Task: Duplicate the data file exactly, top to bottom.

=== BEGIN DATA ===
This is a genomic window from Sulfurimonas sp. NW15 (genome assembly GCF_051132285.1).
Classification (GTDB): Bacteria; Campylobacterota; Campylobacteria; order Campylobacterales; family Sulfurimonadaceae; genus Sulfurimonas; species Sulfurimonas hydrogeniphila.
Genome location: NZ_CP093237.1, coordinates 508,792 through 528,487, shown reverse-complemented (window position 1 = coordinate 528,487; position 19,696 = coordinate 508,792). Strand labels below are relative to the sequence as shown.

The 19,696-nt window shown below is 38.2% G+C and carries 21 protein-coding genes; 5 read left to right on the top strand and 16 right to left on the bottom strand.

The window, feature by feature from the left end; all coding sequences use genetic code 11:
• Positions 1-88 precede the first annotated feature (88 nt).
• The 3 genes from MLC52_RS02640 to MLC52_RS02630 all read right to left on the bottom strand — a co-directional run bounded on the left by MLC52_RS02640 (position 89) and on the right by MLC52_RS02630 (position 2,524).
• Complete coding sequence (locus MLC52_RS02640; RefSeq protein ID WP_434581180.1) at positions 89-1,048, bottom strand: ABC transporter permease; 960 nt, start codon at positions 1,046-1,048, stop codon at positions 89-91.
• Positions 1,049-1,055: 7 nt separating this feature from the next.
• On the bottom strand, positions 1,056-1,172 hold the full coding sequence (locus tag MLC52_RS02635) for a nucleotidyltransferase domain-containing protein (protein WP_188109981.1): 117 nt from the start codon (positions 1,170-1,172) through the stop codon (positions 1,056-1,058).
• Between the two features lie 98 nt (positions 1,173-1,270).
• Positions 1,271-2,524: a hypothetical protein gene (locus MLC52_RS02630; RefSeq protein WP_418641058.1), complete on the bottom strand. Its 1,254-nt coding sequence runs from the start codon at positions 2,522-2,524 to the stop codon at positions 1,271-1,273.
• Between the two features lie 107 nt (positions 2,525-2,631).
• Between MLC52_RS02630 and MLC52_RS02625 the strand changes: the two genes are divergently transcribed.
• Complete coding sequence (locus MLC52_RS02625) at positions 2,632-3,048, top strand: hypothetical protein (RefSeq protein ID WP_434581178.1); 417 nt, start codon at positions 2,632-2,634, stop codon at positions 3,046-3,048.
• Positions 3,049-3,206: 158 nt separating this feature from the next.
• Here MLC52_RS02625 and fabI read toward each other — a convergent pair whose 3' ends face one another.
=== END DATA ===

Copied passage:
This is a genomic window from Sulfurimonas sp. NW15 (genome assembly GCF_051132285.1).
Classification (GTDB): Bacteria; Campylobacterota; Campylobacteria; order Campylobacterales; family Sulfurimonadaceae; genus Sulfurimonas; species Sulfurimonas hydrogeniphila.
Genome location: NZ_CP093237.1, coordinates 508,792 through 528,487, shown reverse-complemented (window position 1 = coordinate 528,487; position 19,696 = coordinate 508,792). Strand labels below are relative to the sequence as shown.

The 19,696-nt window shown below is 38.2% G+C and carries 21 protein-coding genes; 5 read left to right on the top strand and 16 right to left on the bottom strand.

The window, feature by feature from the left end; all coding sequences use genetic code 11:
• Positions 1-88 precede the first annotated feature (88 nt).
• The 3 genes from MLC52_RS02640 to MLC52_RS02630 all read right to left on the bottom strand — a co-directional run bounded on the left by MLC52_RS02640 (position 89) and on the right by MLC52_RS02630 (position 2,524).
• Complete coding sequence (locus MLC52_RS02640; RefSeq protein ID WP_434581180.1) at positions 89-1,048, bottom strand: ABC transporter permease; 960 nt, start codon at positions 1,046-1,048, stop codon at positions 89-91.
• Positions 1,049-1,055: 7 nt separating this feature from the next.
• On the bottom strand, positions 1,056-1,172 hold the full coding sequence (locus tag MLC52_RS02635) for a nucleotidyltransferase domain-containing protein (protein WP_188109981.1): 117 nt from the start codon (positions 1,170-1,172) through the stop codon (positions 1,056-1,058).
• Between the two features lie 98 nt (positions 1,173-1,270).
• Positions 1,271-2,524: a hypothetical protein gene (locus MLC52_RS02630; RefSeq protein WP_418641058.1), complete on the bottom strand. Its 1,254-nt coding sequence runs from the start codon at positions 2,522-2,524 to the stop codon at positions 1,271-1,273.
• Between the two features lie 107 nt (positions 2,525-2,631).
• Between MLC52_RS02630 and MLC52_RS02625 the strand changes: the two genes are divergently transcribed.
• Complete coding sequence (locus MLC52_RS02625) at positions 2,632-3,048, top strand: hypothetical protein (RefSeq protein ID WP_434581178.1); 417 nt, start codon at positions 2,632-2,634, stop codon at positions 3,046-3,048.
• Positions 3,049-3,206: 158 nt separating this feature from the next.
• Here MLC52_RS02625 and fabI read toward each other — a convergent pair whose 3' ends face one another.